In a landmark decision, an all-female law firm has officially opened in Saudi Arabia for women seeking legal advice.
The founder is Bayan Mahmoud Al-Zahran, who was also the first woman to defend a client in the Jeddah General Court last November. She has since been granted a royal decree, cementing her right to work as a Saudi female lawyer. Three other women, Sarra Al Omari, Jihan Qurban, and Ameera Quqani, are all expected to join her after being given licenses by King Abdullah himself. This means female law graduates in the Kingdom are no longer banned from practicing law while legal consultants are now entitled to become full-fledged attorneys.
The firm was launched in Jeddah on the 1st of January, with Al-Zahran declaring that she was ready to take on the task of fighting for and protecting women’s rights in one of the most conservative countries in the world.
For years, she worked as a legal consultant in Saudi Arabia, but in a statement to Arab News, she said that she had found that her male counterparts did not always understand the cases of many female claimants. Meanwhile, Saudi women currently find it very difficult to procure a female lawyer to represent their cases in court.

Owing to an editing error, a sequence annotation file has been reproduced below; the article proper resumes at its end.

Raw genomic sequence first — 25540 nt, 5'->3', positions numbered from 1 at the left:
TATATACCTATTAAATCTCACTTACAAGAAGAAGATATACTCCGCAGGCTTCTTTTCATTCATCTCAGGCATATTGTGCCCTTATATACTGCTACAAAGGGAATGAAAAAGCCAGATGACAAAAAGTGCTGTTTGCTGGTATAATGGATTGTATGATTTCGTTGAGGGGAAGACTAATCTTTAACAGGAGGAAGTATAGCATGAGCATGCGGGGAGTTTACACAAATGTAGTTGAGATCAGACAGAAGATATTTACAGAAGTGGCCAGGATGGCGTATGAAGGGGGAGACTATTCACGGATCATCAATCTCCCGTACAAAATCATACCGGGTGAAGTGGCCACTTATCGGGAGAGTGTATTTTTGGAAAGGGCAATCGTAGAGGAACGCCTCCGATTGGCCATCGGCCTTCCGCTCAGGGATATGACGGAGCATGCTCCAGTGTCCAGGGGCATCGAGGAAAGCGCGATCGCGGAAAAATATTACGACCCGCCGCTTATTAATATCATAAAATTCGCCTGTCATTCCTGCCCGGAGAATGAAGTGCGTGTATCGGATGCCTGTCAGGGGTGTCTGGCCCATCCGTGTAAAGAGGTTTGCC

To address this growing problem, Al-Zahran’s law firm will seek to dedicate time and effort to help women in the Kingdom solve many types of legal disputes. Al-Zahran’s father, Sheikh Mahmoud Al-Zahran, has praised his daughter’s achievements: “This will help all women who couldn’t go and speak to male lawyers about their problems.”
However, despite such progress, Saudi judges are still permitted to ignore a female lawyer’s counsel. Meanwhile, Mazen Batterjee, the vice president of the Jeddah Chamber of Commerce, has stressed that Shariah Law will be upheld, meaning all women must adhere to a set of strict rules about their appearance in court or face outright rejection.
While this move proves to be a significant milestone in the Kingdom’s legal profession, it seems the country has a long, long way to go in increasing women’s role in the public sphere.
Nevertheless, Al-Zahran remains optimistic, saying: “I believe women lawyers can contribute a lot to the legal system. This law firm will make a difference in the history of court cases and female disputes in the Kingdom. I am very hopeful and thank everyone who supported me in taking this historical step.”